The Montessori Method
The Montessori Method encompasses far more than the traditional academics. The Montessori Method is designed to help children with the enormous task of developing as a human being as they grow from childhood to maturity. The Montessori approach succeeds because it draws its principles from the natural development of the child, which the teachers monitor through careful observation. Its flexibility allows each individual child’s inner directives to freely guide him toward wholesome growth. In the end, the child not only knows his academics, but he also knows and understands who he is, how he fits into the greater community and how he can best contribute to the world around him.
The Prepared Environment
Montessori classrooms serve as a prepared environment where children are free to respond to their natural tendency to work. Children view their lessons as important work in the same way that the adults in their world, whom they love and respect, also have important work to do. The children’s innate passion for learning is encouraged by opportunities to engage in spontaneous, purposeful activities with the guidance of a trained adult. Through their work, children develop concentration and joyful self-discipline. The environment is carefully designed to allow them to progress at their own pace and rhythm, according to their individual capabilities, within a framework of order.
The prepared environment contains all of the essential elements for optimal learning and development. The key components comprise the children, teacher and physical surroundings including the specifically designed Montessori educational materials. Everything is child-sized to enhance the children’s independent functioning. At MCMS, each classroom has direct access to the outdoor environment allowing children to easily explore lessons in botany and zoology.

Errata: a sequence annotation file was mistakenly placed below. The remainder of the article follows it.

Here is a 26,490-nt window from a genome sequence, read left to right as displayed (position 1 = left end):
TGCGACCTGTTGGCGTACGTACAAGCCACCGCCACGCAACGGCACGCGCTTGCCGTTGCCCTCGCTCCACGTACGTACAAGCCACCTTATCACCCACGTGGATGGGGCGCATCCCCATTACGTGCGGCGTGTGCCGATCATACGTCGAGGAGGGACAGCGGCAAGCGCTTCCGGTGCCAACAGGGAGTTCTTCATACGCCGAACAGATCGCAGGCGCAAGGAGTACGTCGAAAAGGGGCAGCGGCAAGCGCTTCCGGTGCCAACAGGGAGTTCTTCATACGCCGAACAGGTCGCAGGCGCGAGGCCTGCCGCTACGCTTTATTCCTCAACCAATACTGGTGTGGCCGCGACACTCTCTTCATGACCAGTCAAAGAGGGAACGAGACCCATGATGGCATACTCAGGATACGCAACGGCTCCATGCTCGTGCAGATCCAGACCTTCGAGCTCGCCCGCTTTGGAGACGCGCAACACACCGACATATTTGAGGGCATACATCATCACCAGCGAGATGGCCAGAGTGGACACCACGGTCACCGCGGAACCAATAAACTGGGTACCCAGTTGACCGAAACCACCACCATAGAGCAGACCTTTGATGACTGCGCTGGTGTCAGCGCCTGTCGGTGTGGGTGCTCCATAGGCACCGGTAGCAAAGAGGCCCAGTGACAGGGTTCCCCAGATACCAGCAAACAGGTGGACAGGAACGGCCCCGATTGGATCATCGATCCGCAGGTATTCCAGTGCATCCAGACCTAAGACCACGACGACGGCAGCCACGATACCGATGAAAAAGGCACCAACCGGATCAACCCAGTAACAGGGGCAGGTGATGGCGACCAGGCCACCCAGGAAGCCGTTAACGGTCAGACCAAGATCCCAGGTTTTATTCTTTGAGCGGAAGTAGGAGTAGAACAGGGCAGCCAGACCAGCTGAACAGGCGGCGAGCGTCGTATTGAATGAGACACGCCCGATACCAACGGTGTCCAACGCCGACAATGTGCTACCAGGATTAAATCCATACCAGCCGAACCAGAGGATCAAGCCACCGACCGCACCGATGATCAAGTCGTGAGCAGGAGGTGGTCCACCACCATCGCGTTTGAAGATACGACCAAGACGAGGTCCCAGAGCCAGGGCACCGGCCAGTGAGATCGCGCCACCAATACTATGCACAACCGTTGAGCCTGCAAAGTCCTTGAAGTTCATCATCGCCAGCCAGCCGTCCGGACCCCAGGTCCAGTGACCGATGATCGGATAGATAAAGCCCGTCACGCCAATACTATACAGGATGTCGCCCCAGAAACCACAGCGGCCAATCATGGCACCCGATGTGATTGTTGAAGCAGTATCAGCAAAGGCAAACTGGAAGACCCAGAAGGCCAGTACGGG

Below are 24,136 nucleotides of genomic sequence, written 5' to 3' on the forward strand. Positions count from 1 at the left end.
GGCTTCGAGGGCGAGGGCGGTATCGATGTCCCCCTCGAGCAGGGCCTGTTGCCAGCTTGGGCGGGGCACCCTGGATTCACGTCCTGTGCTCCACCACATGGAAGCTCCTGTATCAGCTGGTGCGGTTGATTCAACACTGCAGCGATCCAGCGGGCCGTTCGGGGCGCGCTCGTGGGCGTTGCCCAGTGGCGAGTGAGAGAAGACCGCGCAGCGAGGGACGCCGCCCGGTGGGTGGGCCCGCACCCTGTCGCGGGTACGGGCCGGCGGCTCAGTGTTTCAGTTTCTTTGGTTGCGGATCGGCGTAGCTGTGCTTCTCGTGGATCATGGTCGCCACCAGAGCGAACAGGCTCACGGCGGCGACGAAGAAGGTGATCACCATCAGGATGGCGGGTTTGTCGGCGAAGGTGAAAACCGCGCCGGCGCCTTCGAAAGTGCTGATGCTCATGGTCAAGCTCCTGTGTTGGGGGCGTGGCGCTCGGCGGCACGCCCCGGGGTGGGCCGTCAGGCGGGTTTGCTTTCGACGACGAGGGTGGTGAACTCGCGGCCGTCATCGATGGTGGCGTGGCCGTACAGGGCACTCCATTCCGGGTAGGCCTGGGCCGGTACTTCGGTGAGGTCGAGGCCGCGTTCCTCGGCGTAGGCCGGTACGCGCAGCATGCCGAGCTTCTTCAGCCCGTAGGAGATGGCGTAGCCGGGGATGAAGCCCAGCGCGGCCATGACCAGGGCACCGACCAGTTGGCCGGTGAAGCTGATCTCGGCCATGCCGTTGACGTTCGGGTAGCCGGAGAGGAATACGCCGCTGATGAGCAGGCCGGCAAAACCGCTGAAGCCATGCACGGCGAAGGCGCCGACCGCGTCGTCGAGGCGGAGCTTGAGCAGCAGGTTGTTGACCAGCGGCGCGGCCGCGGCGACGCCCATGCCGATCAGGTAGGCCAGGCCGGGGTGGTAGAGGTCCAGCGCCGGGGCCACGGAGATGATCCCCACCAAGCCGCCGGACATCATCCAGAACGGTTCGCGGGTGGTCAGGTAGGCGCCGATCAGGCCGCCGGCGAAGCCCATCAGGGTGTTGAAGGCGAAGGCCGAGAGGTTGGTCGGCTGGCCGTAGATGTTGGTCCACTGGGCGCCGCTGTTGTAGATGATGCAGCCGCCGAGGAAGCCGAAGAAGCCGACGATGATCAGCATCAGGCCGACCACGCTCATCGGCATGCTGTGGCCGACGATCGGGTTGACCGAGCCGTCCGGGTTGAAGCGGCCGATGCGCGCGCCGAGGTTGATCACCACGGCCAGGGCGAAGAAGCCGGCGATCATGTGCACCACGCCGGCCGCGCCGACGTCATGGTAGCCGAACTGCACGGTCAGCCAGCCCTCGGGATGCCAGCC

There are prepared environments specifically designed for children at each successive developmental plane (18 months-3 years, 3-6 years, 6-9 years, 9-12 years, 12-14 years). These environments allow children to take responsibility for their own education, giving them the opportunity to become human beings able to function independently and interdependently.
Characteristics of the prepared environment include:
- Beauty, order, reality, simplicity and accessibility.
- Children must be given freedom to work and move around within suitable guidelines that enable them to act as part of a social group.
- Children at MCMS are provided with specifically designed materials which help them to explore their world and enable them to develop essential cognitive skills.
- Mixed age groups encourage all children to develop their personalities socially and intellectually at their own pace.
- Classes have an appropriate number of children to ensure social development (typically up to 29 children per class).
- A 3 hour work period is available during which the children can choose the work that interests them and develop self-direction.
The Role of the Montessori Teacher